Coming to grasp with the finite resources of this planet is one of the greatest incentives for finding alternative source of energy. As we become increasingly more dependent on energy for many of the products we use daily, researchers are looking to harness energy from many different sources. Wind, solar, wave, and geothermal are some of the renewable resources currently being used to compliment other energy producing technology.
A research paper from Disney Research by Karagozler, M. E., Poupyrev, I., Fedder, G. K., and Suzuki, Y., titled "Paper Generators: Harvesting Energy from Touching, Rubbing and Sliding," has introduced a new technology for producing energy, even though it is in infinitesimal amounts.
According to the research, paper generators are based on electrets, which are materials that hold a semi-permanent electric charge. By using PTFE (Polytetrafluoroethylene) sheets, or Teflon, and rubbing them together with ordinary paper, the opposite polarity charge starts to accumulate on the surface of both materials. The electret is formed because of the triboelectric effect – a contact electrification created when certain materials become electrically charged when they come in contact with another material.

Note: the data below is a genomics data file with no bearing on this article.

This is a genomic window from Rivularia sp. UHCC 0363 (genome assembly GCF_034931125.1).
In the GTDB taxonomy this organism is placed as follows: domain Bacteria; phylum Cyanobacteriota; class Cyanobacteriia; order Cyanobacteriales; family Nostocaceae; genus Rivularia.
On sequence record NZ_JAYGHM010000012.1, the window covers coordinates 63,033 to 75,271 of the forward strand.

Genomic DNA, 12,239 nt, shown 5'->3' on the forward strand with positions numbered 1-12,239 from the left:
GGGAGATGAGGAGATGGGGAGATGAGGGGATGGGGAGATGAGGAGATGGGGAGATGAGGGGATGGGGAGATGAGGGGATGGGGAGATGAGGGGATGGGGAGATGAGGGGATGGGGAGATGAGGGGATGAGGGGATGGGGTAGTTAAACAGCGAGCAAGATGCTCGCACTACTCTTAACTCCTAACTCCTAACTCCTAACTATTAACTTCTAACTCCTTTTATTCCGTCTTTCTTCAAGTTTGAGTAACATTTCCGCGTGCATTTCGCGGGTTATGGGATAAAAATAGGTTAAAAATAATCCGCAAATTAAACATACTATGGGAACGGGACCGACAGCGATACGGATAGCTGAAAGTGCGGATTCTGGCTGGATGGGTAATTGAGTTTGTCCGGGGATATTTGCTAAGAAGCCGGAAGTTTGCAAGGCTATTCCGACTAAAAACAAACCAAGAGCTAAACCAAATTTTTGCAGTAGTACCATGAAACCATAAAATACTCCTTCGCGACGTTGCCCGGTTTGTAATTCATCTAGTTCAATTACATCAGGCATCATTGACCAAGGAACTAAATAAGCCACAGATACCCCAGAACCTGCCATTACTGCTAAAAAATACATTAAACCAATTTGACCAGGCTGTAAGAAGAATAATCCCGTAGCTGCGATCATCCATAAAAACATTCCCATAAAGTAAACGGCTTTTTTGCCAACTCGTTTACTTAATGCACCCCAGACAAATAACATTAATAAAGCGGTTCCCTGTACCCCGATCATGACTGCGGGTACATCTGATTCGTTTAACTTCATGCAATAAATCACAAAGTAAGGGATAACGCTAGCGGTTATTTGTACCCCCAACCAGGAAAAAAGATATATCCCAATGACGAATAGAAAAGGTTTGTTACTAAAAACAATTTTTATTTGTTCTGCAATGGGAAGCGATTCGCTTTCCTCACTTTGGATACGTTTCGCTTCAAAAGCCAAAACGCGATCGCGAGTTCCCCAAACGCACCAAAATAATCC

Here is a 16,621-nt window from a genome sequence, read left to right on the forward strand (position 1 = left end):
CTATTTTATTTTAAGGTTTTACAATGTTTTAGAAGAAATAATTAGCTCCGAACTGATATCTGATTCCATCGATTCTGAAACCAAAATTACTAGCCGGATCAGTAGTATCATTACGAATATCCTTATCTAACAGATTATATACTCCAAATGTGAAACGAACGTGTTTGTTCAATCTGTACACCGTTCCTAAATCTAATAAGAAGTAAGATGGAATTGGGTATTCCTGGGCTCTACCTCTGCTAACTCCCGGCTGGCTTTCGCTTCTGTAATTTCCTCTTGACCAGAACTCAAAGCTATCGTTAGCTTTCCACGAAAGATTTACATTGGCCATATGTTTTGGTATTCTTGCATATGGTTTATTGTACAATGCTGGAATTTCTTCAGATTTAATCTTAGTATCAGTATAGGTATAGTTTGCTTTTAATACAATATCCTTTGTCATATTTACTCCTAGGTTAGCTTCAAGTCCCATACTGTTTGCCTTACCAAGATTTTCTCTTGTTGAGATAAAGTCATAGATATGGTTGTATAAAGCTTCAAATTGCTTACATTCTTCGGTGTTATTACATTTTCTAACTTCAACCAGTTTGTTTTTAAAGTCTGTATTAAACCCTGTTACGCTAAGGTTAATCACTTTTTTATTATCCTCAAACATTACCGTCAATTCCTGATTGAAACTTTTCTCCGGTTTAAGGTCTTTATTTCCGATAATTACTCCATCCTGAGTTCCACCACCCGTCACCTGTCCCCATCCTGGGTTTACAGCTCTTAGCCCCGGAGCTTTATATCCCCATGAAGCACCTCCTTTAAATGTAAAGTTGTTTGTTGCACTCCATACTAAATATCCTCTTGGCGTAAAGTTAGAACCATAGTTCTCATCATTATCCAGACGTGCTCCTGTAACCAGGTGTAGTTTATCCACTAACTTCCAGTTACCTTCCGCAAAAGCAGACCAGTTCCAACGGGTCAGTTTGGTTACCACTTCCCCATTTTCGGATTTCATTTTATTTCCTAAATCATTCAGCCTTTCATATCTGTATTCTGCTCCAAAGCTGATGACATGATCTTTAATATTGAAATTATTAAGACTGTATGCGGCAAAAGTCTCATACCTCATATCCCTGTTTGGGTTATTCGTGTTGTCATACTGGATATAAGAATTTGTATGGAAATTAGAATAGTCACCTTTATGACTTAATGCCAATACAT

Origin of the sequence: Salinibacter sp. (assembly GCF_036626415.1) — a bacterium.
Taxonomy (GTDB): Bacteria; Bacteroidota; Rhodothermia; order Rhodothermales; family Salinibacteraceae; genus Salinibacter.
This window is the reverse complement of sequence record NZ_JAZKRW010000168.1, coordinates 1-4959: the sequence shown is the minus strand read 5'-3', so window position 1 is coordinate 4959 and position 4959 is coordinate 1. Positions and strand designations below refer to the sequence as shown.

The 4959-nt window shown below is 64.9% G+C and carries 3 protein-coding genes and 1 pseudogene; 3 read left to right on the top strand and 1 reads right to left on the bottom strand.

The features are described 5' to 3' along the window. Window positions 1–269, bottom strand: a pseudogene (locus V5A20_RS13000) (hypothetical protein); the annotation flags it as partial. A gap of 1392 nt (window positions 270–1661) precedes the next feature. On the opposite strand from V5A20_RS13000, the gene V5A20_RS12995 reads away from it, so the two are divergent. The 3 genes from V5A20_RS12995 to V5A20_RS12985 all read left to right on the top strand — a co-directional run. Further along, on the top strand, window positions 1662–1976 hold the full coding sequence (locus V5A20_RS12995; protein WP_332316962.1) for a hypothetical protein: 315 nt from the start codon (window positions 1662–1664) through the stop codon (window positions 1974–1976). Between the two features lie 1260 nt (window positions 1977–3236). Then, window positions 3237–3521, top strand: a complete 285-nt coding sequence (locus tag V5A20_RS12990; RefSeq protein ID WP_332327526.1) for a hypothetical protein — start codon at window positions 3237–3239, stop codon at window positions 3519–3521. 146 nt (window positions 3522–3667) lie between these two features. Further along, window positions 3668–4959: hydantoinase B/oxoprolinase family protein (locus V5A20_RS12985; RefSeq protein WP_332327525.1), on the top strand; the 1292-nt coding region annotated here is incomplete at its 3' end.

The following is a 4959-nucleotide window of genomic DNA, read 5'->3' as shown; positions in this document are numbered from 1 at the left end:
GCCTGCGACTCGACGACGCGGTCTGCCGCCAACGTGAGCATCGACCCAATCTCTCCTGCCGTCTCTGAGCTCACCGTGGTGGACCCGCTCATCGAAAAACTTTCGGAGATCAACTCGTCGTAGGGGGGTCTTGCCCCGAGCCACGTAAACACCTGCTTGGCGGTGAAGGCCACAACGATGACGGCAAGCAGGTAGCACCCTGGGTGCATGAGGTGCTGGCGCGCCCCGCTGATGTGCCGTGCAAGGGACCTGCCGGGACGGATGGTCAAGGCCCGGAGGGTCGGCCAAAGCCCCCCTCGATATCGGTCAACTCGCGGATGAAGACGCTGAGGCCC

Because, after all, it is still a Disney (News - Alert) organization, the researchers have given examples of applying this technology in products related to media. The example on the Disney Research site has the paper generator being used in conjunction with silver-coated polyester sheets or paper with printed conductive ink to produce an action of images by just tapping, rotating, touching, rubbing, and sliding on the prototypes they have created.
While the paper generator will not solve the energy dependence of our planet, this ingenious solution can introduce many products in the marketplace which in the past relied on batteries to make them work.
As the research moves forward this technology can be applied as a power source when e-paper eventually replaces traditional newspapers and magazines, interactive outdoor advertising, and many other applications that we haven't even thought of today.
Edited by Alisen Downey